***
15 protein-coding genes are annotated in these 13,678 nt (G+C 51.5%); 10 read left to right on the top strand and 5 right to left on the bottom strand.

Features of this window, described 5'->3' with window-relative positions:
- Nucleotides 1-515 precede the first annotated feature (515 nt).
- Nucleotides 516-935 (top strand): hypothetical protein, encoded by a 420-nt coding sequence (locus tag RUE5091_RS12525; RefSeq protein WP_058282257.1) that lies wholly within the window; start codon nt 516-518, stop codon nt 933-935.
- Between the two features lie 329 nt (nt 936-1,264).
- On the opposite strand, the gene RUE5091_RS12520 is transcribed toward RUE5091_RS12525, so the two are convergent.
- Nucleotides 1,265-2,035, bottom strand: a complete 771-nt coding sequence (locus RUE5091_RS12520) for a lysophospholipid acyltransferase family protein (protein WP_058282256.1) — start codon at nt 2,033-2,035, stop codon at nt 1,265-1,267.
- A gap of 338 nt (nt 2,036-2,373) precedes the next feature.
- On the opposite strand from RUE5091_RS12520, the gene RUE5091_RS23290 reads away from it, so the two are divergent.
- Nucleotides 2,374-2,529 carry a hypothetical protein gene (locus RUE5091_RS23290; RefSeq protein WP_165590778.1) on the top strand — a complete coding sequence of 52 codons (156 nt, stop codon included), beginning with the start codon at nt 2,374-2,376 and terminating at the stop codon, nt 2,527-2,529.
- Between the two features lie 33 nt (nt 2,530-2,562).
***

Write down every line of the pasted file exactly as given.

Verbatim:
15 protein-coding genes are annotated in these 13,678 nt (G+C 51.5%); 10 read left to right on the top strand and 5 right to left on the bottom strand.

Features of this window, described 5'->3' with window-relative positions:
- Nucleotides 1-515 precede the first annotated feature (515 nt).
- Nucleotides 516-935 (top strand): hypothetical protein, encoded by a 420-nt coding sequence (locus tag RUE5091_RS12525; RefSeq protein WP_058282257.1) that lies wholly within the window; start codon nt 516-518, stop codon nt 933-935.
- Between the two features lie 329 nt (nt 936-1,264).
- On the opposite strand, the gene RUE5091_RS12520 is transcribed toward RUE5091_RS12525, so the two are convergent.
- Nucleotides 1,265-2,035, bottom strand: a complete 771-nt coding sequence (locus RUE5091_RS12520) for a lysophospholipid acyltransferase family protein (protein WP_058282256.1) — start codon at nt 2,033-2,035, stop codon at nt 1,265-1,267.
- A gap of 338 nt (nt 2,036-2,373) precedes the next feature.
- On the opposite strand from RUE5091_RS12520, the gene RUE5091_RS23290 reads away from it, so the two are divergent.
- Nucleotides 2,374-2,529 carry a hypothetical protein gene (locus RUE5091_RS23290; RefSeq protein WP_165590778.1) on the top strand — a complete coding sequence of 52 codons (156 nt, stop codon included), beginning with the start codon at nt 2,374-2,376 and terminating at the stop codon, nt 2,527-2,529.
- Between the two features lie 33 nt (nt 2,530-2,562).